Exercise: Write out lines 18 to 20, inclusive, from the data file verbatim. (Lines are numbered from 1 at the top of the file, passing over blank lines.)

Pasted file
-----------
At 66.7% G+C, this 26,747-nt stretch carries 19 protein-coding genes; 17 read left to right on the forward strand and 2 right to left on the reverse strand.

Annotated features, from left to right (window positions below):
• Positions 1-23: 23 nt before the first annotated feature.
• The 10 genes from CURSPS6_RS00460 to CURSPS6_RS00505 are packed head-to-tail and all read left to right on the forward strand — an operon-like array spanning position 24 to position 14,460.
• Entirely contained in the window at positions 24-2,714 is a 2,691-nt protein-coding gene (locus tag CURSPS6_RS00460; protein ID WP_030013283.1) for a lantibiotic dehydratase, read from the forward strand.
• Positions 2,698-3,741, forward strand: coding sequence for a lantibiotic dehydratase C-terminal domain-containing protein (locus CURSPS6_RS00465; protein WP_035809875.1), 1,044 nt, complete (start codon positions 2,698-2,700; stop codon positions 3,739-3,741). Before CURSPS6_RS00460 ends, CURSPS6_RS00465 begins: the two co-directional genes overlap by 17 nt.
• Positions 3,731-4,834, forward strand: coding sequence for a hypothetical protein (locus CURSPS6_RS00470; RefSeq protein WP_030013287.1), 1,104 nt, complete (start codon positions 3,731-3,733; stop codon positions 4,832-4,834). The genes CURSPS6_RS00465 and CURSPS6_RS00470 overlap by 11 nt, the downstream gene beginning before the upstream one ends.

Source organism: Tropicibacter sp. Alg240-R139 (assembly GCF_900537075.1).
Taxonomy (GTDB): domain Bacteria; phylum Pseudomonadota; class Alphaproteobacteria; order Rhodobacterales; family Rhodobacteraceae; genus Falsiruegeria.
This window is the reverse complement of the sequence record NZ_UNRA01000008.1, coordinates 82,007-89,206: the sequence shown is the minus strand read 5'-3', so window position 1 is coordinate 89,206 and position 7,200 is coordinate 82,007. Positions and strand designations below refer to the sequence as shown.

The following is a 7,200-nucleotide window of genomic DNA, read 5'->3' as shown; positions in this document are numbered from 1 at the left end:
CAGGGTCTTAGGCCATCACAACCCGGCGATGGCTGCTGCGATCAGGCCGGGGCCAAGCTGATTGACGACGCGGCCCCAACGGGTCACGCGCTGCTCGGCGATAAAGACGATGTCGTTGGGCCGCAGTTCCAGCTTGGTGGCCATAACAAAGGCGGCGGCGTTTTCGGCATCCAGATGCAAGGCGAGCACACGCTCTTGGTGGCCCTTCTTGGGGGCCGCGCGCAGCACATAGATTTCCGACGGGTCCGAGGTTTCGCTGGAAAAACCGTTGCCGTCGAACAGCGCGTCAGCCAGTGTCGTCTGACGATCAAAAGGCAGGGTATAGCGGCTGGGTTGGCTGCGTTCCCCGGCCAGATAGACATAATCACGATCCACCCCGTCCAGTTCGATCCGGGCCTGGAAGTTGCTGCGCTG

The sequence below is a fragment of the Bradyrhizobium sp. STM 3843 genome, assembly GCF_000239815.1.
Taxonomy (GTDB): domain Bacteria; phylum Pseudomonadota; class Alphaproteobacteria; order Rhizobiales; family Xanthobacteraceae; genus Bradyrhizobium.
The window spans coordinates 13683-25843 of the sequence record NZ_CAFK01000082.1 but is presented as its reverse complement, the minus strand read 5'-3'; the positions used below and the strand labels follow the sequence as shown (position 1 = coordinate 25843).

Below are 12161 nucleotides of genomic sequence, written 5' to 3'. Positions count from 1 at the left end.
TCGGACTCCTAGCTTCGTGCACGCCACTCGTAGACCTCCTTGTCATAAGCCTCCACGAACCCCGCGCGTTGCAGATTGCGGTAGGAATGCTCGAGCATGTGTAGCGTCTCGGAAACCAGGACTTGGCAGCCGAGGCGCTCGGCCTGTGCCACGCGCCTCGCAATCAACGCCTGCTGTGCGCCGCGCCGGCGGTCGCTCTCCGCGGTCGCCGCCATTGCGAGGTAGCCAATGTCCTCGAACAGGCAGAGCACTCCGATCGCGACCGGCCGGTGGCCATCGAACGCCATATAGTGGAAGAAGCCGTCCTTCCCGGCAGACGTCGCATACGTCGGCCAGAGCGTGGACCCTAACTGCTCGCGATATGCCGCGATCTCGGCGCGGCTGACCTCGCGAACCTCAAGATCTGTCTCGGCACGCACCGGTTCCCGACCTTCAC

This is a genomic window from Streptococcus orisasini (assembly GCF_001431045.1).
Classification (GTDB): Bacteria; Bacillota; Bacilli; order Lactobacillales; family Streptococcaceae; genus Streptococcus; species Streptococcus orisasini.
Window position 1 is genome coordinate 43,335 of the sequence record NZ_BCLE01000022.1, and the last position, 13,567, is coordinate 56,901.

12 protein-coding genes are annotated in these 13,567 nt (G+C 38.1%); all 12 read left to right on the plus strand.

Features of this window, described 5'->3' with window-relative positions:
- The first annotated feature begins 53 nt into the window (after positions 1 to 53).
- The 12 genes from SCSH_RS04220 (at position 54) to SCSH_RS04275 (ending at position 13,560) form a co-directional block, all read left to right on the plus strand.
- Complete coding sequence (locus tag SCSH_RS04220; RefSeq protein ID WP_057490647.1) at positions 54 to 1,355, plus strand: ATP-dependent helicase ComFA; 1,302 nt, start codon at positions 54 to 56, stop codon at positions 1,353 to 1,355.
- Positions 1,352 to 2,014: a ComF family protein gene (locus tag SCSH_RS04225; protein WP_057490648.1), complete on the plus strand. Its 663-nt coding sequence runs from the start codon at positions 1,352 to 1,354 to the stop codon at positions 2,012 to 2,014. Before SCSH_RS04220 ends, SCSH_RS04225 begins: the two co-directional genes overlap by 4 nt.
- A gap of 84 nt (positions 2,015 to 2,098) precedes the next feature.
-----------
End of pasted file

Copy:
This is a genomic window from Streptococcus orisasini (assembly GCF_001431045.1).
Classification (GTDB): Bacteria; Bacillota; Bacilli; order Lactobacillales; family Streptococcaceae; genus Streptococcus; species Streptococcus orisasini.
Window position 1 is genome coordinate 43,335 of the sequence record NZ_BCLE01000022.1, and the last position, 13,567, is coordinate 56,901.